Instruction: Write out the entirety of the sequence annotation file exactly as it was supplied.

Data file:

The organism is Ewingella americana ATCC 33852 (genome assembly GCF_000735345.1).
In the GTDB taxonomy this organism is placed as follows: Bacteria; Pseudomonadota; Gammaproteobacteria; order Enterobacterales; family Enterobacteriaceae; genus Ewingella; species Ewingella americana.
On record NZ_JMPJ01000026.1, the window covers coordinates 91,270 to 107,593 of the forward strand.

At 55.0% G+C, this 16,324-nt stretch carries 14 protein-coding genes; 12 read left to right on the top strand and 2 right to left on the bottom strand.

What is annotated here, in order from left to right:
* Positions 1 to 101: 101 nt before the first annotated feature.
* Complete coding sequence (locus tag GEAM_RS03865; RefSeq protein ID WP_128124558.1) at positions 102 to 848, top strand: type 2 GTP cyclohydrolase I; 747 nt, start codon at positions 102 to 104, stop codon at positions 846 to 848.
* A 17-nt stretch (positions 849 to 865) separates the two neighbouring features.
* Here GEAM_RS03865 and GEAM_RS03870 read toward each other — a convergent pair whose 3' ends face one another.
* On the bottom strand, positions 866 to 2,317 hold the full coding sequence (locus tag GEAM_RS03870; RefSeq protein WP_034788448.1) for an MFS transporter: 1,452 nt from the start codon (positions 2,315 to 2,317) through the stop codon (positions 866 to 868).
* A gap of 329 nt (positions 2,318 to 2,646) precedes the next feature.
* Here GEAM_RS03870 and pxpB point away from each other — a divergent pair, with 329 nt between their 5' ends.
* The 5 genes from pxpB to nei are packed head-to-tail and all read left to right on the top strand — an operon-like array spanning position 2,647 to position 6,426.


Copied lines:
The organism is Ewingella americana ATCC 33852 (genome assembly GCF_000735345.1).
In the GTDB taxonomy this organism is placed as follows: Bacteria; Pseudomonadota; Gammaproteobacteria; order Enterobacterales; family Enterobacteriaceae; genus Ewingella; species Ewingella americana.
On record NZ_JMPJ01000026.1, the window covers coordinates 91,270 to 107,593 of the forward strand.

At 55.0% G+C, this 16,324-nt stretch carries 14 protein-coding genes; 12 read left to right on the top strand and 2 right to left on the bottom strand.

What is annotated here, in order from left to right:
* Positions 1 to 101: 101 nt before the first annotated feature.
* Complete coding sequence (locus tag GEAM_RS03865; RefSeq protein ID WP_128124558.1) at positions 102 to 848, top strand: type 2 GTP cyclohydrolase I; 747 nt, start codon at positions 102 to 104, stop codon at positions 846 to 848.
* A 17-nt stretch (positions 849 to 865) separates the two neighbouring features.
* Here GEAM_RS03865 and GEAM_RS03870 read toward each other — a convergent pair whose 3' ends face one another.
* On the bottom strand, positions 866 to 2,317 hold the full coding sequence (locus tag GEAM_RS03870; RefSeq protein WP_034788448.1) for an MFS transporter: 1,452 nt from the start codon (positions 2,315 to 2,317) through the stop codon (positions 866 to 868).
* A gap of 329 nt (positions 2,318 to 2,646) precedes the next feature.
* Here GEAM_RS03870 and pxpB point away from each other — a divergent pair, with 329 nt between their 5' ends.
* The 5 genes from pxpB to nei are packed head-to-tail and all read left to right on the top strand — an operon-like array spanning position 2,647 to position 6,426.